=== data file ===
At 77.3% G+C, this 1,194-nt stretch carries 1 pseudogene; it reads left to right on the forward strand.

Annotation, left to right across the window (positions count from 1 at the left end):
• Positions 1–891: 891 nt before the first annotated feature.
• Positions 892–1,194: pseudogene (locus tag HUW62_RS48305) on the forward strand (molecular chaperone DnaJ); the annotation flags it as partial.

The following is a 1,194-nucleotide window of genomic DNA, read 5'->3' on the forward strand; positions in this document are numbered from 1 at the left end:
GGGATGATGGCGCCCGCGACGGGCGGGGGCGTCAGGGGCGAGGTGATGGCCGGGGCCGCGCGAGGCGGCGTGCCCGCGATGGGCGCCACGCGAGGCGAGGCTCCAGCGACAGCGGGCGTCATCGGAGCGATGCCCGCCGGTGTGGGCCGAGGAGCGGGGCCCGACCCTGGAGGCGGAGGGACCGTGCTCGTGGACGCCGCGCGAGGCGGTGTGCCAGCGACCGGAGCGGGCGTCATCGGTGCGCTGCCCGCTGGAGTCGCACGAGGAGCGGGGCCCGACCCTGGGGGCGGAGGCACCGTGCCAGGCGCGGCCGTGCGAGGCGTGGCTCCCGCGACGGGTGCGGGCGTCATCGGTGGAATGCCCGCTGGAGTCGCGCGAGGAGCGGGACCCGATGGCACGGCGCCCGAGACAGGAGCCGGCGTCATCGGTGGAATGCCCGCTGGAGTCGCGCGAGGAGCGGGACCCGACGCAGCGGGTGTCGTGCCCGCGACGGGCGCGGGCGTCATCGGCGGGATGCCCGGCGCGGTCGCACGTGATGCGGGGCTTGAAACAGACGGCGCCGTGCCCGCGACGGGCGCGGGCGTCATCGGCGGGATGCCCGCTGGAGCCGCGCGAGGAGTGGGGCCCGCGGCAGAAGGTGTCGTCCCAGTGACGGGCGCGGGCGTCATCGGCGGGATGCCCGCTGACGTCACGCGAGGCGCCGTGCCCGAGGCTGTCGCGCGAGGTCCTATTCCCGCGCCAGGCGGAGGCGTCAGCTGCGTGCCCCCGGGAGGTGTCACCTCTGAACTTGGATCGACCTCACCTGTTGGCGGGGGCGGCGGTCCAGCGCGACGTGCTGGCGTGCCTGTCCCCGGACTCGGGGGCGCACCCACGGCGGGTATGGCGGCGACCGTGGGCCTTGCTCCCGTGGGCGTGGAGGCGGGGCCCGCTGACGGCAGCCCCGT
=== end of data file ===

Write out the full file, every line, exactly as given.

At 77.3% G+C, this 1,194-nt stretch carries 1 pseudogene; it reads left to right on the forward strand.

Annotation, left to right across the window (positions count from 1 at the left end):
• Positions 1–891: 891 nt before the first annotated feature.
• Positions 892–1,194: pseudogene (locus tag HUW62_RS48305) on the forward strand (molecular chaperone DnaJ); the annotation flags it as partial.

The following is a 1,194-nucleotide window of genomic DNA, read 5'->3' on the forward strand; positions in this document are numbered from 1 at the left end:
GGGATGATGGCGCCCGCGACGGGCGGGGGCGTCAGGGGCGAGGTGATGGCCGGGGCCGCGCGAGGCGGCGTGCCCGCGATGGGCGCCACGCGAGGCGAGGCTCCAGCGACAGCGGGCGTCATCGGAGCGATGCCCGCCGGTGTGGGCCGAGGAGCGGGGCCCGACCCTGGAGGCGGAGGGACCGTGCTCGTGGACGCCGCGCGAGGCGGTGTGCCAGCGACCGGAGCGGGCGTCATCGGTGCGCTGCCCGCTGGAGTCGCACGAGGAGCGGGGCCCGACCCTGGGGGCGGAGGCACCGTGCCAGGCGCGGCCGTGCGAGGCGTGGCTCCCGCGACGGGTGCGGGCGTCATCGGTGGAATGCCCGCTGGAGTCGCGCGAGGAGCGGGACCCGATGGCACGGCGCCCGAGACAGGAGCCGGCGTCATCGGTGGAATGCCCGCTGGAGTCGCGCGAGGAGCGGGACCCGACGCAGCGGGTGTCGTGCCCGCGACGGGCGCGGGCGTCATCGGCGGGATGCCCGGCGCGGTCGCACGTGATGCGGGGCTTGAAACAGACGGCGCCGTGCCCGCGACGGGCGCGGGCGTCATCGGCGGGATGCCCGCTGGAGCCGCGCGAGGAGTGGGGCCCGCGGCAGAAGGTGTCGTCCCAGTGACGGGCGCGGGCGTCATCGGCGGGATGCCCGCTGACGTCACGCGAGGCGCCGTGCCCGAGGCTGTCGCGCGAGGTCCTATTCCCGCGCCAGGCGGAGGCGTCAGCTGCGTGCCCCCGGGAGGTGTCACCTCTGAACTTGGATCGACCTCACCTGTTGGCGGGGGCGGCGGTCCAGCGCGACGTGCTGGCGTGCCTGTCCCCGGACTCGGGGGCGCACCCACGGCGGGTATGGCGGCGACCGTGGGCCTTGCTCCCGTGGGCGTGGAGGCGGGGCCCGCTGACGGCAGCCCCGT